EMA’s Mann says manual procedures, even for smaller businesses, are not reliable. So, he says, SMEs need to automate the process by using active discovery tools that find both authorized and unauthorized deployments.

But, says Jeremy Soref, senior product manager for software DRM (digital rights management) at Aladdin Knowledge Systems (www.aladdin.com), “the implementation of comprehensive compliance systems may be beyond the resources of many SMEs, particularly those at the smaller end of the spectrum.” Soref recommends users with limited resources obtain self-enforcing software licenses based on software DRM. These tools provide monitoring and management capabilities that can help SMEs stay in compliance and even analyze their existing capacity, he says.

Miro Consulting’s Rosenberg says the key to remaining in compliance is “software asset management.” He recommends that administrators have an outside software licensing consultant conduct annual audits. Creating a repository of information on software assets and keeping all documentation, such as proof of ownership and copies of all SLAs (service-level agreements), can help businesses stay in compliance. Rosenberg recommends that businesses reconcile this information at least every six months. He adds that automating the process with a discovery tool to identify where software is installed in the enterprise can help a business remain compliant as needs change.

Teamwork is also critical to success. BDNA’s To says the procurement department and the business need to work together to ensure business needs are met with the most optimal price from the vendor. But, he says, both sides need to have reliable information automatically gathered from the environment, such as information on software deployments (what has been deployed and where has it been deployed), how rapidly the software is being adopted, and how much it is used, if at all.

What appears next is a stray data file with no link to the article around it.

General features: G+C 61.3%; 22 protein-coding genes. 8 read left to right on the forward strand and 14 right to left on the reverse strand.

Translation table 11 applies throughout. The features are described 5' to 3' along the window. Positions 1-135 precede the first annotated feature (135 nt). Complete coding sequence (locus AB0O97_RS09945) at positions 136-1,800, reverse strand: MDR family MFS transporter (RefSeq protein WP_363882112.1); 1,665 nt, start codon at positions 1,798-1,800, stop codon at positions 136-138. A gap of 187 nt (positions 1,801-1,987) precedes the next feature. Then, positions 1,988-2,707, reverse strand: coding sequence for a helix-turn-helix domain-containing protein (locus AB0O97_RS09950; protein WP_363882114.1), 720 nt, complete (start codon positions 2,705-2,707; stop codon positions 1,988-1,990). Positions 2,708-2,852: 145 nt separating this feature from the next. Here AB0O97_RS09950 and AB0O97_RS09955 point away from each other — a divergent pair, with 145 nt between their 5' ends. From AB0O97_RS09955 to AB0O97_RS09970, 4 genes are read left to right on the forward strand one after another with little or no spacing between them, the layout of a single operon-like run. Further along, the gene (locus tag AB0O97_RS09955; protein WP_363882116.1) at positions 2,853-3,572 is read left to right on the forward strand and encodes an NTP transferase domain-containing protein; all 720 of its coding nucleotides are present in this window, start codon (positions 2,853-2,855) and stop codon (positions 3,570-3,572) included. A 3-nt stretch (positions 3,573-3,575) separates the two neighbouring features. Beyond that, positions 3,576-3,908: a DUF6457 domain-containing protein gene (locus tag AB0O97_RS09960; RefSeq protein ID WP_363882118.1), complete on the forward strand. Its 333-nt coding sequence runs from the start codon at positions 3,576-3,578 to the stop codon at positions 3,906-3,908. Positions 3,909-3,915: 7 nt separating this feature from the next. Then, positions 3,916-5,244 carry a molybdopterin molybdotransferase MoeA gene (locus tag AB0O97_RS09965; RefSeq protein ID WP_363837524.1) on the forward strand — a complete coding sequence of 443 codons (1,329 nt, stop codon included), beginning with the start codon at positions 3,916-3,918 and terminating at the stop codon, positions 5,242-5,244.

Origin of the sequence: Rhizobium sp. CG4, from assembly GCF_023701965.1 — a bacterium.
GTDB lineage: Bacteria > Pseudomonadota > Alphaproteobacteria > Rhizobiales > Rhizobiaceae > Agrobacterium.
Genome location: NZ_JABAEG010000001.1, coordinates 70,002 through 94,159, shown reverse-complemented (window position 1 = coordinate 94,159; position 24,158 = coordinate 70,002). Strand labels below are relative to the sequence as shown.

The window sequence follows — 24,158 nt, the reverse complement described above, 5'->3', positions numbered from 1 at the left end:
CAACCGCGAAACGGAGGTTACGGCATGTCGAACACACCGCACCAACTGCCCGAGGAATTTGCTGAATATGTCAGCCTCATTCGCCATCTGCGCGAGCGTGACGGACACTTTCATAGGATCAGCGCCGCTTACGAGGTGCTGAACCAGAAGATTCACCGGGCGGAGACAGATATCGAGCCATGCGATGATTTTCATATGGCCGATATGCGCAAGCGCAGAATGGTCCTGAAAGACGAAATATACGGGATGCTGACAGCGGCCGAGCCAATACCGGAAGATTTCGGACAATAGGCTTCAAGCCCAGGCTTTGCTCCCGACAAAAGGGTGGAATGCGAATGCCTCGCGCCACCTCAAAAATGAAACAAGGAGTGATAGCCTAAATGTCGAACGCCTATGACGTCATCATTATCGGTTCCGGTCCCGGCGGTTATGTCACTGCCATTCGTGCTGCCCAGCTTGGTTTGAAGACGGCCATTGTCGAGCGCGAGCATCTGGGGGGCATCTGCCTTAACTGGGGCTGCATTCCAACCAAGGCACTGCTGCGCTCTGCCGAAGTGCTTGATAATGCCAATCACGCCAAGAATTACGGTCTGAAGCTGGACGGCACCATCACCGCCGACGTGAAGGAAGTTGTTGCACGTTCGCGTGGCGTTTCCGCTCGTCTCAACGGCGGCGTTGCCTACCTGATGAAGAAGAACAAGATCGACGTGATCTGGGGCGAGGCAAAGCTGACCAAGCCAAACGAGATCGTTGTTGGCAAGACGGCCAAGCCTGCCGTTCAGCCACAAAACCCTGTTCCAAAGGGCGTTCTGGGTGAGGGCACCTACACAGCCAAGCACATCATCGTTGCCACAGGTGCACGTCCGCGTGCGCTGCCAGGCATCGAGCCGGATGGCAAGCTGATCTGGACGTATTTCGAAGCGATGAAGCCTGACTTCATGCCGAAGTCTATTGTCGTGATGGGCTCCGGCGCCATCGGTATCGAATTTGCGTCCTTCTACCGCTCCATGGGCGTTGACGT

“Without this information, it is difficult for both sides to make effective decisions without negatively impacting the business,” says To.

Staying compliant with software licensing agreements is a must in today’s world, given the prevalence of software and the ever-increasing complexity of IT infrastructures and licensing agreements. A combination of automated discovery technology, good policies and procedures, and plenty of diligence are the recipe to software license compliance success.

by Sixto Ortiz Jr.


You Have A Software Audit. Now What?

Here are a few tips and hints to prepare for a software compliance audit:

• Providing detailed, up-to-date information about applications installed on all systems and their licenses, combined with change history reports, can give you the upper hand in an audit, says KACE’s Meinhardt.

• Keep your head. Also, retain a software licensing/compliance consultancy that specializes in the software platform being audited, says Miro Consulting’s Rosenberg.

• Rosenberg also recommends setting up a single point of contact and communicating with the software vendor.



The Impact Of Virtualization

As if software license compliance wasn’t difficult enough, now administrators must contend with a new wrinkle: virtualization. Andi Mann, research director at Enterprise Management Associates (www.enterprisemanagement.com), says virtualization rewrites the whole licensing methodology: Licensing paradigms are more complex, there is more software to worry about, it is easier to deploy unlicensed software, and it’s much harder to detect what has been deployed. Also, he adds, deployments can happen in the blink of an eye and can move around and disappear very quickly.

Rob Meinhardt, CEO and co-founder of KACE (www.kace.com), says virtualization makes it much easier to create new systems, rapidly multiplying the number of systems the SME must track and reconcile. And because these machines are virtual, they are extremely difficult to detect with physical inventories.

Finally, virtualization is a relatively new technology, so many software vendors have not yet defined licensing policies for virtual systems. Scott Rosenberg, CEO and founder of Miro Consulting (www.miroconsulting.com), recommends that administrators use experts to assist with the management of software assets when they use virtual environments.